A review by Pauline Flannery for EXTRA! EXTRA!



Dark Tales

Director Ian Breeds

Rosemary Branch Theatre

24-28 August 2011



Dark Tales offers up three short plays from the horror genre: more schlich, rather than slick featuring the teen-slasher Bloody Mary, shock-horror Unsound Mind and the paranormal in The Evacuee. Each is written and directed by Quint-Essential Theatre Company’s Ian Breeds.

Bloody Mary: ‘a dare that takes a turn for the worse,’ is a ten minute play with heartbeats, trick or treating and half-masked grim reaper. The tale spins on a group of friends staring into a mirror at midnight, shouting ‘Bloody Mary’ three times. Modern touches involve the mobile phone, creating an eerie on-stage presence later in the piece; and lines such as, ‘that film still shits me up.’ Yet there’s little to bite into here as we are not drawn into the characters’ world. Initially, this is set in a tatty student-like bedsit, and latterly outside. Yet punctuated by too many blackouts, the tension and relationships between the characters is left undeveloped.

As a stocking-filler between plays one and two is The Child of Nantucks Lane. This tale delivered as a voiceover is atmospheric, as the deep resonant voice of Jeremy Young, caught in the semi-darkness, strikes just the right chilling tone in this nettle of a tale about driving.

The second play Unsound Mind: ‘a prescription for troubled love,’ attempts theatricality through its white costumes, operatic sound-score and pink/blue wash lighting, courtesy of Viktor Palfi. Sanjay (Jasraj Sahota) and hamster-crushing Hannah (Monique Cunningham) play the foursome in this play about obsession. Yet the main focus is the doctor/patient relationship between Psychiatrist Dr Michael Evans (Andy Gibbins) and Jenny (Sarah Tyler Shaw). Evans has transgressed with patients in the past, will he do so again? Jenny says at one point, ‘I didn’t say I trusted you, I said I could talk to you about anything.’ This is an interesting dynamic, ripe for development.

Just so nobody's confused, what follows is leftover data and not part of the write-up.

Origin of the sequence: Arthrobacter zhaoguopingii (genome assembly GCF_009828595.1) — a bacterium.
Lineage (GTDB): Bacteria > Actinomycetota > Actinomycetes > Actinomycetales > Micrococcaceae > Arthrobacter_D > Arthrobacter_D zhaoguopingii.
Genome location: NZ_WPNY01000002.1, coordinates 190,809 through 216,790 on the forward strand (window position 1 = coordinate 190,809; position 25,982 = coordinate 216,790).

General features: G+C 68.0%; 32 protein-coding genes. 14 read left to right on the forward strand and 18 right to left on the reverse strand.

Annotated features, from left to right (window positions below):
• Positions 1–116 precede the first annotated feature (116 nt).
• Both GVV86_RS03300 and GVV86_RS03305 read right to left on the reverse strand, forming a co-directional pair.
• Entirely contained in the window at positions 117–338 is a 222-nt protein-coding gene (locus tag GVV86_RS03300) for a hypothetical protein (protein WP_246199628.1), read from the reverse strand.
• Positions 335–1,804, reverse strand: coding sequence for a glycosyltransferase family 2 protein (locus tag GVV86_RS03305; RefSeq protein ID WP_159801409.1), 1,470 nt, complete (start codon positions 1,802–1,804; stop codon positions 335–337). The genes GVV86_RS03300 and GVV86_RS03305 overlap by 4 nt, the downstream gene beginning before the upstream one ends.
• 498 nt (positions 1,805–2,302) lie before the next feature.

The third and final play The Evacuee: ‘your past is never laid to rest,’ offers creaking wardrobes, musical boxes, drawers/chairs that move on their own; and ‘the letter’ the most ubiquitous, yet convenient device in Melodrama. Janet won’t speak. She is evacuated out of London during WWII and is billeted to widower George. Amidst a round of breakfasts, school drops and bed-making, things go bump in the night as both become caught up in their respective pasts. Monique Cunningham is striking here as the mute, troubled teenager.  

For the most part, the writing in all three plays is too predictable and clichéd to grip fully. ‘Is it still possible to scare a modern audience and what are the key elements that go into creating a horror play?’ This is the task, writer/director Ian Breeds, sets himself at the inception of Dark Tales earlier this year.

In answer to the first maybe we need our Gothic piles, confined spaces and Monsters to ultimately titivate and thrill us. Yet take a leaf out of the best of modern, gothic writing in J Ramsey Campbell: ‘the horror writer’s horror writer,’ read by the likes of Stephen King and Dean R Koontz. In answer to the second this can be wrapped up in one word, tension; ratcheted up, with every line, character and plot device. In horror movies, film can overcome a good deal through skillful editing; theatre is a different story….


Rosemary Branch Theatre
2 Shepperton Road
London, N1 3DT
Tickets £12/10 (concs) 7.30pm

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